I've seen reports that you're on your way back. From blurry satellite images, you seem to be doing fine. The doctors tell me I don't have long to live. Neither do you. Good luck.
Your loving brother,
Mark Sedore's previous entries to the International 3-Day Novel Contest earned him honourable mention and second place, so his win in the 32nd annual contest for his lean, tightly written Snowmen makes him a poster boy for perseverance. But perseverance only pays off in this contest if you've actually got writing chops, and that's an area in which Sedore is certainly not lacking.
Sedore doesn't waste words, yet brilliantly manages to convey the bitter, antagonistic relationship between brothers Charlie and Larry, the two main characters. But bitter as their relationship is, there's a strong sense throughout the novel that it's mostly their fundamental differences in natures that are to blame, not any kind of malicious intent. (Larry is incredibly socially awkward, finding it difficult to engage with people on the simplest levels, while Charlie is your average, well-adjusted guy.) So when Larry gets brain cancer (having already beaten the Big C twice in different parts of his body), any chance at bridging the gap between the brothers vanishes day by day as Larry's mind betrays him.
During a conversation in Larry's back yard, in which Larry tells Charlie about his cancer (his doctor gives him a year or two to live), Larry decides he wants to be the first person to walk alone across the Arctic Circle, from Canada to Russia - now completely frozen after a massive global climate shift. He sees it as his legacy, some way to make a definitive mark on the world. It is also something the boys' father had always wanted to do. But then Larry's cancer advances and he gets too sick to undertake the journey. So Charlie steps in to make the trek on his dying brother's behalf.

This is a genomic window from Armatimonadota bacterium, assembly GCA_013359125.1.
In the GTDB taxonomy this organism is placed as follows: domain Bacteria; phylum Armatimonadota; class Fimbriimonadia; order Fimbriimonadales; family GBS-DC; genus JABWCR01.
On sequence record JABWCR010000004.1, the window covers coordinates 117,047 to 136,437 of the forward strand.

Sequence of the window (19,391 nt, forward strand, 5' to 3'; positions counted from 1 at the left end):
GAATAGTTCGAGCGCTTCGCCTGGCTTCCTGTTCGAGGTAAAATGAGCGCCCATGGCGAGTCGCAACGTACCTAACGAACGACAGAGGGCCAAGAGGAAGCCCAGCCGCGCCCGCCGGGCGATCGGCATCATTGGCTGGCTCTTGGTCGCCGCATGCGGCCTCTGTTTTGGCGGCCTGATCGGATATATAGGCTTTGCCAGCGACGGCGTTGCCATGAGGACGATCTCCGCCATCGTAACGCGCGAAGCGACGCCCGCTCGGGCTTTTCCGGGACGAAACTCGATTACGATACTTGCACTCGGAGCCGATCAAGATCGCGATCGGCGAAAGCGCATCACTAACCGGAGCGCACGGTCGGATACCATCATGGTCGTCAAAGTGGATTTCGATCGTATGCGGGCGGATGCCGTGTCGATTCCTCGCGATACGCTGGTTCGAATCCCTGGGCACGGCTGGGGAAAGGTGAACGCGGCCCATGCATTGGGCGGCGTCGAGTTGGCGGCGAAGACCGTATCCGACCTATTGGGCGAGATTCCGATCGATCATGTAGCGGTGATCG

Complicating matters is the fact that the woman Larry loves, Sandy, has fallen in love with Charlie, so Larry, even from his sickbed in the hospital, plots to make his brother's Arctic journey a failure - possibly even fatal.
Sedore weaves all these elements easily and with precision, narratively flipping back and forth, chapter to chapter, from the Arctic adventure itself to the events leading up to it. He skillfully fleshes out the characters and their motivations through dialogue and Charlie's first-person narration, revealing precisely enough in each chapter to keep reader interest high. One of the strongest aspects of the novel is that the loneliness and peril of the Arctic trek, as seen through Charlie's eyes, feels natural and understated, never relying on melodrama.
A lesser writer would have taken twice these 170 pages to tell the same story with as much resonance. Through his sparse, economical writing and keen ear for believable dialogue, Sedore unerringly pulls the reader in, making us care about the three main players in the book. We care deeply what happens to them all - even Larry, despite his vindictiveness. Or maybe because of it.
By turns, engaging, gripping, endearing, heartbreaking and funny, this is a fine novel by a talented young writer.
Brett Alexander Savory is a writer, editor and publisher, and the author of In and Down.
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